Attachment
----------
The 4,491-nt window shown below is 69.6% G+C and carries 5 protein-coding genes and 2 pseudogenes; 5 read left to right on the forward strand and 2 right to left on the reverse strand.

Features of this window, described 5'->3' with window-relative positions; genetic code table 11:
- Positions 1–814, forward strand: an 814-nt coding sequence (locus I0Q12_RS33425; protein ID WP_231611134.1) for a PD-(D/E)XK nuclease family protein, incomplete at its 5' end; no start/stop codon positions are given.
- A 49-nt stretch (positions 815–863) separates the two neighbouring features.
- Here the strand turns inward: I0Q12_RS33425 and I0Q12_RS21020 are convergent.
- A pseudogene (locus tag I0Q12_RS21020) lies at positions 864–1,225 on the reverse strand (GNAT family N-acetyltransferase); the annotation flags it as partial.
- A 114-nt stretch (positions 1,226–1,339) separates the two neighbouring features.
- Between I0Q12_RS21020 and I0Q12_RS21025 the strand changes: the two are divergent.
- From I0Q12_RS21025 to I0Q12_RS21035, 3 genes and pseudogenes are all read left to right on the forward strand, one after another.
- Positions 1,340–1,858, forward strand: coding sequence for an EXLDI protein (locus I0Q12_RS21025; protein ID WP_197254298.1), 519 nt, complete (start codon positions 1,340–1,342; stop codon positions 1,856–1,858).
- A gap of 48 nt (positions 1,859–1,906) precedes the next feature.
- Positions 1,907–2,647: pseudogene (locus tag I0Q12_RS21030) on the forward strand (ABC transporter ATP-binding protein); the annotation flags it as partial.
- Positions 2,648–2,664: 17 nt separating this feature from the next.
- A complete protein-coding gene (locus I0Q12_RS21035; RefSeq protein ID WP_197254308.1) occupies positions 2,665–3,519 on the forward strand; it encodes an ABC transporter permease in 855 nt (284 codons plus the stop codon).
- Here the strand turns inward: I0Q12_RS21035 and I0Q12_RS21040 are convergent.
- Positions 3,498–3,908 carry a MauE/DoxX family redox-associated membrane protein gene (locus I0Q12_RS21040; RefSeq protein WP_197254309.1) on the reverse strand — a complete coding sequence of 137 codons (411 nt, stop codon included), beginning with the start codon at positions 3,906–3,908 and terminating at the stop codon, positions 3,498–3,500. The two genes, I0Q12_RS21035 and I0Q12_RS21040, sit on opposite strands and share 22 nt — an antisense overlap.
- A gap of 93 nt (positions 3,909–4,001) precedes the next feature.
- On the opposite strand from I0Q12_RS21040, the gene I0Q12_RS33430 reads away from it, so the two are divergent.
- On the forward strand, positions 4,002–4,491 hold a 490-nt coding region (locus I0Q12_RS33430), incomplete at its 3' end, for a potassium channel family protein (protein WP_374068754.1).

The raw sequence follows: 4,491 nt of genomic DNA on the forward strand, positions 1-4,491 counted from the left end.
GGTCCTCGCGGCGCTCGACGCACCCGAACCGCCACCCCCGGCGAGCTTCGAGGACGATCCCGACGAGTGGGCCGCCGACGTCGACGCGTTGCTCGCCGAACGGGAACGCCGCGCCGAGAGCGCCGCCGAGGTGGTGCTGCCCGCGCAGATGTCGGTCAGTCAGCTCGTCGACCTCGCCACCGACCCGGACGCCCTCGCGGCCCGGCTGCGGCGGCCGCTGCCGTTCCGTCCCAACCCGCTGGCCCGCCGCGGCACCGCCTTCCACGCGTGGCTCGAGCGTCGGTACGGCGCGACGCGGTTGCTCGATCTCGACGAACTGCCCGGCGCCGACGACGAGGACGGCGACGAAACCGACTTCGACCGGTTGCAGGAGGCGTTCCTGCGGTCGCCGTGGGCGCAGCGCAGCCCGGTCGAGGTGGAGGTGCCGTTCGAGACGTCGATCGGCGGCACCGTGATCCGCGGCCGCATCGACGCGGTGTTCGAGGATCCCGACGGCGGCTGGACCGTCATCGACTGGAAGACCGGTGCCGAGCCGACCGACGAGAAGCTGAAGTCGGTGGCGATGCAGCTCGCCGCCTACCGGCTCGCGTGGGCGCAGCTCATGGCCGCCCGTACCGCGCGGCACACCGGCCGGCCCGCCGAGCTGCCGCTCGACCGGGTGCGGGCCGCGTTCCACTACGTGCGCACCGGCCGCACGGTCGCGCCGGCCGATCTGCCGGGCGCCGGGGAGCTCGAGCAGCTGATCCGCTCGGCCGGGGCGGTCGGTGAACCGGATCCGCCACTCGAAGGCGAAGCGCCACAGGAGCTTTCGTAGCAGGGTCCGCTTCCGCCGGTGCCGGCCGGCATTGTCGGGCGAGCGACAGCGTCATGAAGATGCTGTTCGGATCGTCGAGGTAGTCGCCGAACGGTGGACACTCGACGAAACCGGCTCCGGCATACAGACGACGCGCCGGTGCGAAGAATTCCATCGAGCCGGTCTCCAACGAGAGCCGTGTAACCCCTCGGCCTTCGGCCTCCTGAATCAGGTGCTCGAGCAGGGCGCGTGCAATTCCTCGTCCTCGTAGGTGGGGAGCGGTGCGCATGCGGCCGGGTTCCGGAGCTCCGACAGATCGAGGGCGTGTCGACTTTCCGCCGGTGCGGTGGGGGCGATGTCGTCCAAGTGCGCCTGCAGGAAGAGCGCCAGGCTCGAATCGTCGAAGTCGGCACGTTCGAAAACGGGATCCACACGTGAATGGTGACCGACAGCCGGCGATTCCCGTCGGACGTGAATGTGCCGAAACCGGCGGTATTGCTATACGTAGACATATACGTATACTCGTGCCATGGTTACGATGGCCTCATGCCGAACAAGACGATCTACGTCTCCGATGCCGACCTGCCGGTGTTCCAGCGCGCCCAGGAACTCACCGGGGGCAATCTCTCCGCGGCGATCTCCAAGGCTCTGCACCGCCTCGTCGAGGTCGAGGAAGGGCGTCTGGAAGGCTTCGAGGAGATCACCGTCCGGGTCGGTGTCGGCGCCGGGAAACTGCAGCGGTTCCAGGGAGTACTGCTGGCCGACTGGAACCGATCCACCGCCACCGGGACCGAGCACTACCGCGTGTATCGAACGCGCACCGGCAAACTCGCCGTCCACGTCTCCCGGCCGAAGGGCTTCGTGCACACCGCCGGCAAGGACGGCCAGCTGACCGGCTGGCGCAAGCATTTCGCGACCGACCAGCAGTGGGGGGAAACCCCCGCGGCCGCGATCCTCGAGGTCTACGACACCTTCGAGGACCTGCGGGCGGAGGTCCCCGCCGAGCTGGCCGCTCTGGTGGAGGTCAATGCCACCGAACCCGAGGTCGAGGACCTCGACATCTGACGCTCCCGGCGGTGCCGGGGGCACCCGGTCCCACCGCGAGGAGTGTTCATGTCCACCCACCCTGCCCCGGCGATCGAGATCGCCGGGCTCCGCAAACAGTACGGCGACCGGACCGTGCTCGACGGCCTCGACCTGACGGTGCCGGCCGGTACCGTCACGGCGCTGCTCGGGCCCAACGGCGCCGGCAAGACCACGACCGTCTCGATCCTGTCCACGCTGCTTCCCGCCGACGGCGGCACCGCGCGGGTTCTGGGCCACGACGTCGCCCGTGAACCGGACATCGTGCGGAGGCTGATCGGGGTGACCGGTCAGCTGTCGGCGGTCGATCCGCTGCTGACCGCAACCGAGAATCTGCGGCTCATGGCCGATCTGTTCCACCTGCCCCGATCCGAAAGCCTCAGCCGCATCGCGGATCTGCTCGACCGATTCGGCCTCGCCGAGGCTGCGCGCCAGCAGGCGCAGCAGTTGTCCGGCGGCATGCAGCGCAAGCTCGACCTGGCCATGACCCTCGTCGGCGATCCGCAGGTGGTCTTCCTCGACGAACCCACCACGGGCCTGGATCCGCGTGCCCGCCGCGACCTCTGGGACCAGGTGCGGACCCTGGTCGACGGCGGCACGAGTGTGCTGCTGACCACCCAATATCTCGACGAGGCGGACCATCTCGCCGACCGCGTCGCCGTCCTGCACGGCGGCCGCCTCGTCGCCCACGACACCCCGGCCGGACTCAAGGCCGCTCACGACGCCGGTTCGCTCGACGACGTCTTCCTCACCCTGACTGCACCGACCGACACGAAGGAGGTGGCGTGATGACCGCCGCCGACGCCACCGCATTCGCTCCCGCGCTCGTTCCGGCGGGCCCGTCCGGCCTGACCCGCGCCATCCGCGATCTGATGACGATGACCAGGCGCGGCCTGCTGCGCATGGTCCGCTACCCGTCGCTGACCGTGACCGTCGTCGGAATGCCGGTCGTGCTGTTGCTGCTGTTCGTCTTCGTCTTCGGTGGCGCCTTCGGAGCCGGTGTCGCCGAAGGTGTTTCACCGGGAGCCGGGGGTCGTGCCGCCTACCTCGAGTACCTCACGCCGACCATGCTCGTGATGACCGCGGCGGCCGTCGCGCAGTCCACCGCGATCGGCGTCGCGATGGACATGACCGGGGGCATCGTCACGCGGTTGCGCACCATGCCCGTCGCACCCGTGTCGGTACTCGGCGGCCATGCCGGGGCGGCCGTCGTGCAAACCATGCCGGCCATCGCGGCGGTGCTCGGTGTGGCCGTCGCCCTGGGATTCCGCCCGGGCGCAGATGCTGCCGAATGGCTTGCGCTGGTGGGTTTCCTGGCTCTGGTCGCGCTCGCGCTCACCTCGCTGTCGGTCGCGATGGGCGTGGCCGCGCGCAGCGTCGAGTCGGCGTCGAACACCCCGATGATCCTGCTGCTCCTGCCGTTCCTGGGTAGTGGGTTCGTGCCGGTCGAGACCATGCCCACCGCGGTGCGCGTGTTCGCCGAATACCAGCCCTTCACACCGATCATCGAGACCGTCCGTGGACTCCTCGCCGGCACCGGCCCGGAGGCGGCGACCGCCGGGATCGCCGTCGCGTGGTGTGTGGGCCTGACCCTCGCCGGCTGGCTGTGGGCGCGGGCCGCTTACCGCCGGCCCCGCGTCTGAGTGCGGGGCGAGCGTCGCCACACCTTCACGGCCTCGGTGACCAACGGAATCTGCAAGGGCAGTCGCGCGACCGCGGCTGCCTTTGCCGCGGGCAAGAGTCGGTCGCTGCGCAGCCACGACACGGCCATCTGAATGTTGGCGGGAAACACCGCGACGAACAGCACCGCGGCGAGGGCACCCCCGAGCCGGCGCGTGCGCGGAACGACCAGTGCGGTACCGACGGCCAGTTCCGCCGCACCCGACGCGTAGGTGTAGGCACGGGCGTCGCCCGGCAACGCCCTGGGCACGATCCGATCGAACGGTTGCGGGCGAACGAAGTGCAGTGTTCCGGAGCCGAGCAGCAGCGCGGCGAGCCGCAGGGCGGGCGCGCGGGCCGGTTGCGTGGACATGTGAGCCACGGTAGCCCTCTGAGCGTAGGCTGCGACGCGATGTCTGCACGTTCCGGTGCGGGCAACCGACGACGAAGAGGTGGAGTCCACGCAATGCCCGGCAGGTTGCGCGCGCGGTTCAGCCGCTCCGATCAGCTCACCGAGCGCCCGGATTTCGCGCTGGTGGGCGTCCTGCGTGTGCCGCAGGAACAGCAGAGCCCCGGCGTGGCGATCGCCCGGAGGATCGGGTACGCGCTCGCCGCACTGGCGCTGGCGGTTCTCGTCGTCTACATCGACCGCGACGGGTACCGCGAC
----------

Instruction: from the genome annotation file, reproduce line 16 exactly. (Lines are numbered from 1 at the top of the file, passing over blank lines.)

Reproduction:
- Positions 3,498–3,908 carry a MauE/DoxX family redox-associated membrane protein gene (locus I0Q12_RS21040; RefSeq protein WP_197254309.1) on the reverse strand — a complete coding sequence of 137 codons (411 nt, stop codon included), beginning with the start codon at positions 3,906–3,908 and terminating at the stop codon, positions 3,498–3,500. The two genes, I0Q12_RS21035 and I0Q12_RS21040, sit on opposite strands and share 22 nt — an antisense overlap.